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Sunak’s bad bet

Sunak’s bad bet

He wanted to appeal to voters, but he misjudged them

It’s safe to say Rishi Sunak’s Spring Statement has not been a political triumph. When, as a Tory chancellor, even the Express and Telegraph are running highly critical headlines, you’re in trouble. Yet Sunak may feel he can absorb some short term political pain in return for the payoff of an electoral strategy as brazenly unsubtle as an oligarch’s yacht.

His aim is to go into the next election, most likely in summer 2024, having cut income tax, which he will claim is the reward for his fiscal prudence. He’s already told us a 1p cut is coming in 2024. This will no doubt become 2p or even more by the time we get there. In the election this tax cut will be contrasted with Labour spending plans, and the Tories will, yet again, rely on their favourite “dividing line” for victory. 

It’s not surprising Sunak is trying this. After all, it’s worked plenty of times before, and it’s not as if the Prime Minister has any kind of an alternative plan. But it has much less chance of working this time.

For a start the amount of pain between now and 2024 will be so great as to make any tax cut look puny by comparison. Next year will see the biggest fall in living standards since the second world war. And it will hit everyone, including the key demographics for Tories: pensioners and mortgage-paying homeowners. The “help” announced by the Chancellor won’t even touch the sides. Almost one in five people are already telling pollsters they’re struggling financially – twice as many as last year – and that’s before the full effects of inflation are felt. 

That inflation is also eroding the budgets for public services. The economist Jonathan Portes calculated it represents an effective £4 billion cut to education and £6 billion to health. These are universal services which Tory voters rely on as much as the rest of us, and more so in the case of the NHS, given their average age. With waiting lists already heading towards 15 per cent of the population, the government will increasingly get the blame for underfunding.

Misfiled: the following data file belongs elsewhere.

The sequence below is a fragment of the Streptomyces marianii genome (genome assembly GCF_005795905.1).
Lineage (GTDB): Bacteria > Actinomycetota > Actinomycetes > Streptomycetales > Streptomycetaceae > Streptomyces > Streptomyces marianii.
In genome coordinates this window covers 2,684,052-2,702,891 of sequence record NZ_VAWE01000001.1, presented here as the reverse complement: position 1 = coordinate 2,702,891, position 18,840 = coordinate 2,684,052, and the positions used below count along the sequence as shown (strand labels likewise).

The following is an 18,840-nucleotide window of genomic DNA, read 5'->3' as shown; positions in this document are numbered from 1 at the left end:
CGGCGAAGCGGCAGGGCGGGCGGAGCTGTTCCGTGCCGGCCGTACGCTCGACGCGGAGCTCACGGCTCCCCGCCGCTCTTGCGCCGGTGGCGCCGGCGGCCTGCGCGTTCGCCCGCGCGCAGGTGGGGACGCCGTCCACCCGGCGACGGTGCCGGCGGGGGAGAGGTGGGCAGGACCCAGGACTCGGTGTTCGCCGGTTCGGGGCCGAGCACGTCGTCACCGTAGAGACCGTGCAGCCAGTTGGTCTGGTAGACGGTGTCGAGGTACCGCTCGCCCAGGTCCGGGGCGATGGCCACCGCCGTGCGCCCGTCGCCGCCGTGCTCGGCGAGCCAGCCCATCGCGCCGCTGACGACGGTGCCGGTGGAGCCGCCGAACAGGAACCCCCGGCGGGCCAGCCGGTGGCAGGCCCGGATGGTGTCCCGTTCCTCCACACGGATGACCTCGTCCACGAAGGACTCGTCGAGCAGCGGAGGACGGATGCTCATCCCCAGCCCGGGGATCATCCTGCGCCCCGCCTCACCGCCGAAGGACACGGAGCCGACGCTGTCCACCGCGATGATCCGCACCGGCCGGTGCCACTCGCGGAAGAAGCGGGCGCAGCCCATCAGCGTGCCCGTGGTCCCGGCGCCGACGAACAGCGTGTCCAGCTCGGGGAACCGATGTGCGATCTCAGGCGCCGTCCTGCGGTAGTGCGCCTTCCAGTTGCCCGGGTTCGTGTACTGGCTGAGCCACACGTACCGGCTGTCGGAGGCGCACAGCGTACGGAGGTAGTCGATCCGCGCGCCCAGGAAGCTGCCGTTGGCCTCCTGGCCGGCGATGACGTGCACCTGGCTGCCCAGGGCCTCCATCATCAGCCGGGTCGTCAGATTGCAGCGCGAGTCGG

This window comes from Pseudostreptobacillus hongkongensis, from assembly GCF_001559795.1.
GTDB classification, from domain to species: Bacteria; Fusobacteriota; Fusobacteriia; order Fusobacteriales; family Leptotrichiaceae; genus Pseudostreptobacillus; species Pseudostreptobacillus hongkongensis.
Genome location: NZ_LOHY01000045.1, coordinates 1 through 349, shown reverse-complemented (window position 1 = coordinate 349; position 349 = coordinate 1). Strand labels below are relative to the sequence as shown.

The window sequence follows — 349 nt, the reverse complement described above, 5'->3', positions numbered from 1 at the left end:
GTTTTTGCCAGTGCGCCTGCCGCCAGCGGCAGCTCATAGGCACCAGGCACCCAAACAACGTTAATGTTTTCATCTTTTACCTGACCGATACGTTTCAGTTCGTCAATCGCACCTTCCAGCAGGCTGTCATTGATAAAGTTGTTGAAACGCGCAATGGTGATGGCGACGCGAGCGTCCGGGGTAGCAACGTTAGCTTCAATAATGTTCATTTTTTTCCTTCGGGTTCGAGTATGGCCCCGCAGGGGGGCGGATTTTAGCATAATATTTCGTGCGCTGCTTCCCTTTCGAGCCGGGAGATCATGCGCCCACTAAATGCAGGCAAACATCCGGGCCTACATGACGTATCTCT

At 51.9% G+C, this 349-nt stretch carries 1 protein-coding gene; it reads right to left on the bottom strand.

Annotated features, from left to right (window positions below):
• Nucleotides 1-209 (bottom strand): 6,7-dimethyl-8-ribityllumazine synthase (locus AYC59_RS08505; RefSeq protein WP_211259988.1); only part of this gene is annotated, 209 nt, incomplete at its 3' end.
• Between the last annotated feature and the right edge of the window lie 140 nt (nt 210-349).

While everyone will take a hit it will be the poorest who suffer most. Benefits will effectively be cut next year as inflation will be far higher than the 3.1 per cent increase. This comes on top of a decade of freezes; which have already pushed hundreds of thousands more people into poverty. You might think, however callous this may seem, that there is a brutal political logic here. Benefits claimants rarely vote Tory anyway, so giving money to this group would empty the coffers without much electoral gain.

This probably was true a decade, or even five years ago, but is less so now. We have seen a big shift in attitudes towards benefits that has yet to be picked up by politicians, who still seem to believe the unemployed and low paid are seen as scroungers and layabouts. In 2010 56 per cent of respondents to the British Social Attitudes survey agreed with the statement “if welfare benefits weren’t so generous, people would learn to stand on their own two feet”. Only 20 per cent disagreed. By 2020 this had flipped. Now just 34 per cent agreed and 40 per cent disagreed. 

This trend has become even more pronounced in the last few years. Last month YouGov found 40 per cent of people saying benefits were too low, the highest level ever on their tracker, and just 15 per cent saying too high. We can see this change in attitude translate to the media, with more focus on poverty than there’s been for a long time, and heart-breaking stories of destitution commonplace. This will only increase as the most vulnerable bear the brunt of the economic hit to come. It is a political miscalculation on Sunak’s part to think “his voters” don’t care about poverty, as well as a profound moral failing.

The final reason the Chancellor’s political gamble won’t work is that Labour can see exactly what he’s trying to do. There is no chance the opposition is going to walk into the big elephant trap with a large neon sign saying “this is a trap” above it. They will commit to any level of cut to the basic rate of income tax while relying on extra taxes for the richest 10 per cent to fund any spending pledges. Even Jeremy Corbyn and John McDonnell had the political nous to figure that much out. 

There is little doubt that the government’s approval ratings will continue to fall over the next year, unless Sunak and Johnson change strategy. If they persist on their current course in the hope that a pre-election giveaway revitalises support, they will have done too much damage to their brand to recover. And they will have gambled away not just their own futures but those of the people most in need of their help. 

Sam is a senior fellow at the Institute for Government. He is also a senior adviser to the education charity Ark.